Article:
Ronnie Lott Asks Menlo College Students, “Do You Have It?”

Ronnie Lott, Silicon Valley investor, philanthropist and NFL Hall of Fame 49er cornerback and safety, was the keynote speaker at Menlo Connect Day. The title of his topic was a question, “Do you have it?” Considered to be a super star of football, Lott is familiar with notoriety. He was named All-Pro eight times, and he is still considered to be one of the greatest defensive backs in NFL history.

In addition to being a football icon, Lott is an engaging motivational speaker who knows how to draw his audience into the story so that they become part of the subject. Lott took to heart Menlo Connect Day’s purpose to expose the alumni community to some of the “best and brightest” Menlo students. He sat at a table with the Student Planning Committee for Menlo Connect Day, including Haley Heryford, Andrew Hernandez, Laurene Montford, Sofia Hoskinson, Garrett Bock, Jesse Pocasangre, and Devin Gaines. In his speech he frequently referred to them, saying “What I like about my table—they’re authentic—they’re real.”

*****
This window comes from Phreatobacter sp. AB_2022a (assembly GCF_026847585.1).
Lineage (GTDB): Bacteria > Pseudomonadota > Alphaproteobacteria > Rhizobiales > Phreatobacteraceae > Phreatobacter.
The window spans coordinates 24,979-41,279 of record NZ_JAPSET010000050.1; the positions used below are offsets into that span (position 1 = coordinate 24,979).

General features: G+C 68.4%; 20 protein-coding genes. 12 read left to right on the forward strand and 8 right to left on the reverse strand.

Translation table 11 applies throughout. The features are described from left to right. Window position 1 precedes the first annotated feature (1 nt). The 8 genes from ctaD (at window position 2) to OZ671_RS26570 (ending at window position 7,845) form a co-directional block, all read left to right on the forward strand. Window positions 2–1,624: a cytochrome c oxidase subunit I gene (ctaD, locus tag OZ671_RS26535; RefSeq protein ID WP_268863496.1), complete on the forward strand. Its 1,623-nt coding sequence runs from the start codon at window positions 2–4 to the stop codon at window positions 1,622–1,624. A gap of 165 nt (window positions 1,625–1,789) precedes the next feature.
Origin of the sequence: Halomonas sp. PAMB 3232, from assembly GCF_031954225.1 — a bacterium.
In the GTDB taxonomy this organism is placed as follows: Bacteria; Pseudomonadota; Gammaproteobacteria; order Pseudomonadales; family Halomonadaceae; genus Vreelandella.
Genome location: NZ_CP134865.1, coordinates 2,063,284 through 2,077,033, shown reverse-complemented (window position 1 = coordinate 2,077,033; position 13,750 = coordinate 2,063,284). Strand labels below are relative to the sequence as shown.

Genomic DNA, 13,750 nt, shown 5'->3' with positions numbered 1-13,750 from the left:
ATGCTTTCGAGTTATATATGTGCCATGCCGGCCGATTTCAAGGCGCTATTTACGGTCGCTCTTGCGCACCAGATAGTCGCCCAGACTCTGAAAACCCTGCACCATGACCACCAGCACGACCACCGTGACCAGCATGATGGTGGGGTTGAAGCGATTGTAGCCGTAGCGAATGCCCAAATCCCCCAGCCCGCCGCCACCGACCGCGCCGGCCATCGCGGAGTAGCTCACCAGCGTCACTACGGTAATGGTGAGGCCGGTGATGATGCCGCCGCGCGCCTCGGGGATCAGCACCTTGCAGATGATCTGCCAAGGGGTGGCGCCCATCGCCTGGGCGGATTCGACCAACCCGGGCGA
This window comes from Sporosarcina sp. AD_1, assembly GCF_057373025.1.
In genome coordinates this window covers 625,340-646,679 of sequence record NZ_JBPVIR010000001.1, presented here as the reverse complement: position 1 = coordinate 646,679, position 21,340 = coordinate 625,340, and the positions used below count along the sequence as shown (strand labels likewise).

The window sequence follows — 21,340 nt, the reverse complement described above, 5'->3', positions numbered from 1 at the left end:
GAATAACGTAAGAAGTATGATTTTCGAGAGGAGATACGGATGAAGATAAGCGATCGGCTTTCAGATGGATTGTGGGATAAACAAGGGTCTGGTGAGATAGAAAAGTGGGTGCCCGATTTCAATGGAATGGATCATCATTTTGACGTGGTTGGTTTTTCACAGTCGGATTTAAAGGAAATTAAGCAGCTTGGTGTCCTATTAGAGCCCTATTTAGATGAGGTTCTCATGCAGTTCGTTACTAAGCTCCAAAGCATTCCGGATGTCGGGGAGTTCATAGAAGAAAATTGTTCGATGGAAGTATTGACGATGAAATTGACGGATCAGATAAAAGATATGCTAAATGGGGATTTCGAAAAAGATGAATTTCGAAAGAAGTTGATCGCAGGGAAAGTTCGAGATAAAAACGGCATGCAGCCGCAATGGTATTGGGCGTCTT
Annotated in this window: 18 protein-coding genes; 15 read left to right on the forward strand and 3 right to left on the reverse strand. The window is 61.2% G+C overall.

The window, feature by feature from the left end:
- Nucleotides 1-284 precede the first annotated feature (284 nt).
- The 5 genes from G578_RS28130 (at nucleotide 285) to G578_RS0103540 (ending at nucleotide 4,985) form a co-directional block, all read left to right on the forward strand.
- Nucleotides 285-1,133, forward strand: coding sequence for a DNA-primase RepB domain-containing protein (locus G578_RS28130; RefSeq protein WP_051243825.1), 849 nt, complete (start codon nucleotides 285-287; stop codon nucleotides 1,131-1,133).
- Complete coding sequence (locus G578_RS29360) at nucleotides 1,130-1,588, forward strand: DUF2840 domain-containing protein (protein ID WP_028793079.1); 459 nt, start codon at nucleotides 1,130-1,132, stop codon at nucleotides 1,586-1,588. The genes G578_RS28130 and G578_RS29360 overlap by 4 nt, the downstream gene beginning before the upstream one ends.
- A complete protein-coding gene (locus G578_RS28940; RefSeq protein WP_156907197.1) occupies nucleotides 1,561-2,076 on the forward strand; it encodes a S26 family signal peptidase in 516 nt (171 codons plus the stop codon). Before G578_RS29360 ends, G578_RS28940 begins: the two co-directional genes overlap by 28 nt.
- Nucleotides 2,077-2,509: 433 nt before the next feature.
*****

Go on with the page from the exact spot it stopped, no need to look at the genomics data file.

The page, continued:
Although he praised football heroes such as Joe Montana and Jerry Rice for their humility in proclaiming that they had never played a “perfect game,” he pointed to the story of Mark Owen, the Navy SEAL in the Bin Laden raid as having “more impact than football.” He praised Owen’s statement that “Anybody could be like me. I wanted to be a SEAL to represent my country.”

“My table would not have given up either,” he smiled, referring to Owen’s dangerous mission. He described his table as “students who come from different backgrounds and have faced adversity, and yet have bonded like family.”

Lott cautioned students, “We want to do it all, but we can’t.” He continued, “We find ourselves in diverse situations, but we must remain calm. Sometimes your greatest moments are just being calm.”

He left the audience with two thoughts: “Exhaust life” and “Ask yourself, is anyone going to come to my funeral?” He explained, “If people come to your funeral, it will be to respect the adversity you’ve met while trying to accomplish something great. You will find your greatness.”

He asked the alumni in the audience to stand up and be proud of Menlo students, and said Menlo students should model themselves after the passion of the guests standing amongst them. “When you talk to others you’re cultivating others with your greatness,” he said to alumni. “The big call in life is serving others.”